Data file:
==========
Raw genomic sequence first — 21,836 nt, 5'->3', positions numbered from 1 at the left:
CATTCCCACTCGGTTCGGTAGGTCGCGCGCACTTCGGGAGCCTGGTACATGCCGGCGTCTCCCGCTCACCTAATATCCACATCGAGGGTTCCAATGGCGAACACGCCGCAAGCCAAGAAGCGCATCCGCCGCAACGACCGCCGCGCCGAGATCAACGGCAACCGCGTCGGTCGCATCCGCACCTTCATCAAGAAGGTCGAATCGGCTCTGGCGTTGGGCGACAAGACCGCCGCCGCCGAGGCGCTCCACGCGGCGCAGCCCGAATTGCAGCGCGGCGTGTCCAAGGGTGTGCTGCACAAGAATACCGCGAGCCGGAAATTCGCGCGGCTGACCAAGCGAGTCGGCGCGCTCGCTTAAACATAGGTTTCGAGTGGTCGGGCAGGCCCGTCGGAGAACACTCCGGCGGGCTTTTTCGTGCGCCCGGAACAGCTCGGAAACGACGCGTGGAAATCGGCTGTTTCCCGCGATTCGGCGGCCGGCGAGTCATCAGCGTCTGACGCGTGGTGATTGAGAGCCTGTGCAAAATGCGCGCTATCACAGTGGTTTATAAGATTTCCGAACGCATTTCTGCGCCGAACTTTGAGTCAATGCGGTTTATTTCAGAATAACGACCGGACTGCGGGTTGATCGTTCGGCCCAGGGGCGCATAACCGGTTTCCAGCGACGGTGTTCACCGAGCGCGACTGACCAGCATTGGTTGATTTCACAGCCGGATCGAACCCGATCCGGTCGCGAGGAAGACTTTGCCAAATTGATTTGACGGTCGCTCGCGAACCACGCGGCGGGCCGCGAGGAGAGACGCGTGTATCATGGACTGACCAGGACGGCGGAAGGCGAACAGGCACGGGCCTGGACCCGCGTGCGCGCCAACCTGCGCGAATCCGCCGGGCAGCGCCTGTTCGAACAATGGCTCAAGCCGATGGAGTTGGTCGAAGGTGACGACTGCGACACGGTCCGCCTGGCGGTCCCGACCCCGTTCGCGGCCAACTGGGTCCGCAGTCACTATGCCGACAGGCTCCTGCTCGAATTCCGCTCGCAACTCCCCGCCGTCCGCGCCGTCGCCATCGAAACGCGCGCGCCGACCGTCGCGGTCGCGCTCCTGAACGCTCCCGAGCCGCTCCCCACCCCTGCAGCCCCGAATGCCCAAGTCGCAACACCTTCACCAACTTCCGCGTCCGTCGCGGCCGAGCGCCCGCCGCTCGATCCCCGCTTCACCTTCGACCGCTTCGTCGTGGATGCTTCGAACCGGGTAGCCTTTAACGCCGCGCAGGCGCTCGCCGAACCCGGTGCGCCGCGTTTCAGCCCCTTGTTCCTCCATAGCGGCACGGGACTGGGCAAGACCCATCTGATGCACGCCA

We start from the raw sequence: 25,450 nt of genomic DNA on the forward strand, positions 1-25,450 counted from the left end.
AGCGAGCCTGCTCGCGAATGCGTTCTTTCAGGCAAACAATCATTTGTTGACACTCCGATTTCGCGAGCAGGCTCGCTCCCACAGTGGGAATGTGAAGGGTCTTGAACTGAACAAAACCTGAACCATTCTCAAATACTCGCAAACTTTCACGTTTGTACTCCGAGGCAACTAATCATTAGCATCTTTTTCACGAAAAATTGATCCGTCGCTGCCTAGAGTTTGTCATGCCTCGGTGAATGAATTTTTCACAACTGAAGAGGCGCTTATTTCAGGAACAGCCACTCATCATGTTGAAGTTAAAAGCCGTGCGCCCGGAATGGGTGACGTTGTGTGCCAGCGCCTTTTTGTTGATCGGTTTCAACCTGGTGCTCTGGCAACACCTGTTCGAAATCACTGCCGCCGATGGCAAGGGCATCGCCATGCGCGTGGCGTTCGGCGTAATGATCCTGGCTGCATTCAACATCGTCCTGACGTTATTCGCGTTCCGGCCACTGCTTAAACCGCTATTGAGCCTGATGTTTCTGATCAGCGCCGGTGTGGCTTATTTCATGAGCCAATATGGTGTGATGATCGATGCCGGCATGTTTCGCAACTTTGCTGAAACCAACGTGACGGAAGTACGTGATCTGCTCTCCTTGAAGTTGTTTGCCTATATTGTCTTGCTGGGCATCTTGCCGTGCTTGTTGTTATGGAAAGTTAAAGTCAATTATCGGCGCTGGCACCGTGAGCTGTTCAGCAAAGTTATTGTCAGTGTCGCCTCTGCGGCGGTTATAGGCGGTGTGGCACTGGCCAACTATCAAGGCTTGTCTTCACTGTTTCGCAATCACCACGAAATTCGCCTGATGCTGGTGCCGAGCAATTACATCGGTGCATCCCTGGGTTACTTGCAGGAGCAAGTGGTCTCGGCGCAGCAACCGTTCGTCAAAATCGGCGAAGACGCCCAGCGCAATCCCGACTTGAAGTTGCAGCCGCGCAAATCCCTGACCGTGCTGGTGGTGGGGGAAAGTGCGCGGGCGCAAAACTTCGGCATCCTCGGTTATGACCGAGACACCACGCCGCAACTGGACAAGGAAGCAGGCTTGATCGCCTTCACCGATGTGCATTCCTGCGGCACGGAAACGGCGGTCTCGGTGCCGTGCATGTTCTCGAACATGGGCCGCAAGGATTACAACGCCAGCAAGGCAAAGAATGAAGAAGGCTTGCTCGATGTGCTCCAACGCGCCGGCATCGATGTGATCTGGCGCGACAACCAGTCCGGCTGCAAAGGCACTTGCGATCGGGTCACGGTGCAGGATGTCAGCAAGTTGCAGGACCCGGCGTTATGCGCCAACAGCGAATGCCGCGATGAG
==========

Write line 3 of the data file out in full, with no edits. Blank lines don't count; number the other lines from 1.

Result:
We start from the raw sequence: 25,450 nt of genomic DNA on the forward strand, positions 1-25,450 counted from the left end.